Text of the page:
"Husbands must be considerate of their wives, who have a great responsibility not only for bearing children but also for caring for them through childhood...Church members are taught to study the question of family planning, including such important aspects as the physical and mental health of the mother and father and their capacity to provide the basic necessities of life.  If, for personal reasons, a couple prayerfully decides that having another child immediately is unwise, birth control may be appropriate...Decisions regarding the number and spacing of children are to be made by husband and wife together, in righteousness, and through empathetic communication, and with prayer for the Lord's inspiration. Latter-day Saints believe that persons are accountable not only for what they do but for why they do it.  Thus regarding family size and attendant questions, members should desire to multiply and replenish the earth as the Lord has commanded.  In that process, God intends that his children use the agency he has given them in charting a wise course for themselves and their families" (The General Handbook of Instructions, 11-4. Salt Lake City, 1989).

There is no set number of children required to be a good Mormon. None of us should feel guilty, compare, or judge one another concerning the size of our families. It is a private matter between husband, wife, and the Lord to chart a wise course for their family. It is different for every family. There are so many, many variables to consider: physical, emotional, financial, mental, etc.  Some of the best women I know are not able to bear children and it breaks their heart.  They are no less righteous than women who have children.  And some of the best women I know have eight children. Isn't it wonderful that they can handle that many? God loves you whether you have no children or ten children or anywhere in between.  Don't ever forget that.

Where does the guilt to have more and more children come from anyway? It is not based in church doctrine. I blame it on the Utah culture I grew up in. My friend grew up in Colorado and told me that three children would be considered many outside of Utah! Apparently, green Jell-O is not the only cultural difference around here. The definition of a "big family" differs from family to family. So let's ease off ourselves if the Lord has told us we are done having kids. Guilt is not a good reason to have more babies. A spiritual prompting from the Lord is a good reason.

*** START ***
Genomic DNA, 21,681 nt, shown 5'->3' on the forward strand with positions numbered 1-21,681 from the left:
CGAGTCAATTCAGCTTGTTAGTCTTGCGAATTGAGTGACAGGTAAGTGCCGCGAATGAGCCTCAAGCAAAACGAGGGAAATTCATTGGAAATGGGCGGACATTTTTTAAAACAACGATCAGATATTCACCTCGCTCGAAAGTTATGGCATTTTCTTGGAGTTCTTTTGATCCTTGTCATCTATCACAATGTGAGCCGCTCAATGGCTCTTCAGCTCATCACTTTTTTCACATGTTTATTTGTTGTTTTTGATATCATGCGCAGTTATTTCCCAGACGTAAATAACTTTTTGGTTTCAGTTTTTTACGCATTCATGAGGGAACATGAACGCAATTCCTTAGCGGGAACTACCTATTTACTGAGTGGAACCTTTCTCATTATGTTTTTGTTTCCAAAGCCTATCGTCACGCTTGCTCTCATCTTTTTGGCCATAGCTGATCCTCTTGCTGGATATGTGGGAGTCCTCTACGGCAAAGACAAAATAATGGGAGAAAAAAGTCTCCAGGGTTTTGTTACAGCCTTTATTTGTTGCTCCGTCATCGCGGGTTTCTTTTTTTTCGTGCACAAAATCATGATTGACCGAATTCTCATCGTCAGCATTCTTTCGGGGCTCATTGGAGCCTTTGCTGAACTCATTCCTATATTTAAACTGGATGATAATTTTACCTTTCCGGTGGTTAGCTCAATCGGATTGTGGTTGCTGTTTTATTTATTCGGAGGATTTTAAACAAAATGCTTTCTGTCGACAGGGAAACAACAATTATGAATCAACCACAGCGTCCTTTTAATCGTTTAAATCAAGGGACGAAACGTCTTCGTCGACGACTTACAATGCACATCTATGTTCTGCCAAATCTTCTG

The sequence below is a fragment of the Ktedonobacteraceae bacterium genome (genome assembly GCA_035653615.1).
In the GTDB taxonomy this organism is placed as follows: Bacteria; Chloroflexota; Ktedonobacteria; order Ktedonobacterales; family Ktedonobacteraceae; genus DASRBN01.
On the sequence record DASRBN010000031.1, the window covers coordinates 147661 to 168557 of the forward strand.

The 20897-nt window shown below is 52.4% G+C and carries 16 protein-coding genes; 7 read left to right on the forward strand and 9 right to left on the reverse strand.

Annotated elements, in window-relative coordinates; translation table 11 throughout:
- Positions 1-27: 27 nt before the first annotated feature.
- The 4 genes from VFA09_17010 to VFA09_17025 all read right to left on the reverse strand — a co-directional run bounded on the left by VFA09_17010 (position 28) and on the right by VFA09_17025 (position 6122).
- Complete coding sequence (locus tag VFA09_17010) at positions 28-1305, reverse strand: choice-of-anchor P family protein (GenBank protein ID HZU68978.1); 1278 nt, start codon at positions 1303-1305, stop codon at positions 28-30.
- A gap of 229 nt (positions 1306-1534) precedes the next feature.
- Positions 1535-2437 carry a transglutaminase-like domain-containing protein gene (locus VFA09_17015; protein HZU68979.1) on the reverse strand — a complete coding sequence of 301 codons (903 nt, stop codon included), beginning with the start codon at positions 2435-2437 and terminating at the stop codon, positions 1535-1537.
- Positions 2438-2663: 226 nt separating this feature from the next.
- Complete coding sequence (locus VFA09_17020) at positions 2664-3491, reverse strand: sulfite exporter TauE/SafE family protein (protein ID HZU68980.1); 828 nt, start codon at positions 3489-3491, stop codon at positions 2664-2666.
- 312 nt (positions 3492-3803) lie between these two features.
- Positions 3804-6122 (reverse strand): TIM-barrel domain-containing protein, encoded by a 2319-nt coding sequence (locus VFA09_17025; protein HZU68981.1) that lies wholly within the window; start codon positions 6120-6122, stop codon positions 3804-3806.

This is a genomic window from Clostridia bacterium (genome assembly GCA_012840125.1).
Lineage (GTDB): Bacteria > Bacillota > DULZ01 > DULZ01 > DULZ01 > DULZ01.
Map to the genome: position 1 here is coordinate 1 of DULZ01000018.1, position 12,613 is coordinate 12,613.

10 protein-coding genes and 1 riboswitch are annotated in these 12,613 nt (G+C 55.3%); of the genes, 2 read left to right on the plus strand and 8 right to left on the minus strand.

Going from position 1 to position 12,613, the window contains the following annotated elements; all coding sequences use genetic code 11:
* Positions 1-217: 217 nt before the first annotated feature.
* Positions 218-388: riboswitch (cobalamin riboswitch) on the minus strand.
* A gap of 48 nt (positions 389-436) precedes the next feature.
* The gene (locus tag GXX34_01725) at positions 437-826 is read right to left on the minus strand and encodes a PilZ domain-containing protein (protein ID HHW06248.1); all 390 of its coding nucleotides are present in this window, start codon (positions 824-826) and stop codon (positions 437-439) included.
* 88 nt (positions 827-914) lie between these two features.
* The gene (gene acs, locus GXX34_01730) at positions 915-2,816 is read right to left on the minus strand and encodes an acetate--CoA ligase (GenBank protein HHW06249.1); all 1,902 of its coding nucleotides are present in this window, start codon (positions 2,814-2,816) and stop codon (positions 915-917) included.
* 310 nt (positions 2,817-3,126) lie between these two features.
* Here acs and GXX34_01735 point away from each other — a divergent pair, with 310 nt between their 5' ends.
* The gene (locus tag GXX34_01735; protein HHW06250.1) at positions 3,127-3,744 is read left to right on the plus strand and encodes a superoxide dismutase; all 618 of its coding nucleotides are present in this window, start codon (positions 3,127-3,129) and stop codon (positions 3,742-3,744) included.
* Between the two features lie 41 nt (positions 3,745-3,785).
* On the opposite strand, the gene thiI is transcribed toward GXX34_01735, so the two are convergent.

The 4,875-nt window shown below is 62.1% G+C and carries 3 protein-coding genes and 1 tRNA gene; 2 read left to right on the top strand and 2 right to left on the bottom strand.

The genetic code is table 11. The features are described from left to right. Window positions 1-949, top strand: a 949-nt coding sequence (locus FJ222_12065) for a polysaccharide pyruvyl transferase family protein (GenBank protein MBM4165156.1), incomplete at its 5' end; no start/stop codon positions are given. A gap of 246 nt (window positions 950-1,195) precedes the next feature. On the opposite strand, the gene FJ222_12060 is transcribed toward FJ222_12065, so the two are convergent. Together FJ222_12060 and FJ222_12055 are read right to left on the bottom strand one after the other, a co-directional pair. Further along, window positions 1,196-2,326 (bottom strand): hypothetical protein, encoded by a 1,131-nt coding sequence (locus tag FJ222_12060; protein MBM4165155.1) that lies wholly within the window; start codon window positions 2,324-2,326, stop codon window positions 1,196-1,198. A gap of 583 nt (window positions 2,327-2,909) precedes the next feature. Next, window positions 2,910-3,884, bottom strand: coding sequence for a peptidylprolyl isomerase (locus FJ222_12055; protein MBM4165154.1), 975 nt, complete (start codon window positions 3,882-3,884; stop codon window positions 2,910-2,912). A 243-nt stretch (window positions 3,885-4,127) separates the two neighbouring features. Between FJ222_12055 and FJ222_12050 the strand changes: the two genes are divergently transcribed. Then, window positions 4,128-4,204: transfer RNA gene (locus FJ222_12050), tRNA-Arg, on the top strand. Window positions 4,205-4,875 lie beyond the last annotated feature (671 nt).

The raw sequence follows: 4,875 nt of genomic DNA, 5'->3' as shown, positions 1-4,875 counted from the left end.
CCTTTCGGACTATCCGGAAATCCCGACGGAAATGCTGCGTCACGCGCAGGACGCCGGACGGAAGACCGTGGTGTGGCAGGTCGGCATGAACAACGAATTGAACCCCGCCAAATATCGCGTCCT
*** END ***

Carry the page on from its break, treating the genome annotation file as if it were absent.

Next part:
I don’t know why some families are big and some are little. I don't know why some people can't have babies when they want them so badly.  I don't know why some women who don't want more babies keep getting pregnant. But Heavenly Father does. Someday we will learn why everything happened the way it did. It will all make sense. Until then, we trust in the Lord, follow the promptings of the Holy Ghost, and have faith that God is guiding our family, no matter how big or small it is.

Saturday, August 24, 2013

Never Hang Up


Have you heard the admonition to "always have a prayer in your heart?" I never understood that when I was growing up. How could I always pray? I had school to attend and friends to play with! I couldn't pray then! I learned how to have a prayer in my heart during the summer of 2004 when I taught English at the Xia Xi School of English in Dalian, China.  I entered the country alone and afraid. I will be forever grateful for the Holy Ghost, my constant companion. I prayed before I walked from my apartment to school. My blonde hair and blue eyes drew stares from everyone in the black-haired, almond-eyed sea of Chinese people.  Most stares were friendly and curious, but some in the shady neighborhood I walked through frightened me.  I prayed before I stood to teach a room full of eager teenagers and students.  I didn’t want to let them down.  I prayed before I ate delicious dumplings and hot pot; I prayed even harder over the cockroach shrimp, boiled just until they were dead. Ugh. I attended an LDS sacrament meeting one Sunday in Beijing.  It was held in the room of a high rise office building. I cried when I walked in because it felt so good to be surrounded by Mormons again! I cried when I walked out because China is dark and I hated to leave the light of that sacrament meeting.  China needs the gospel.  I eagerly await the day when their corrupt government will allow missionaries to proselyte.  Many good people are ready to accept the gospel. I know because I met them.

The scripture story that sustained me during that time of teaching is found in the Book of Mormon. When Alma and his people were in bondage to the wicked high priest Amulon and the Lamanites, their afflictions were so great that "they began to cry mightily unto God" (Mosiah 24: 10). Amulon threatened to kill every person found praying.  So Alma and his people "did not raise their voices to the Lord their God, but did pour out their hearts to him; and he did know the thoughts of their hearts."  God answered their prayers, made their burdens light, and eventually freed them from the Lamanites.  This is what it means to always have a prayer in your heart – to pray to God often throughout the day.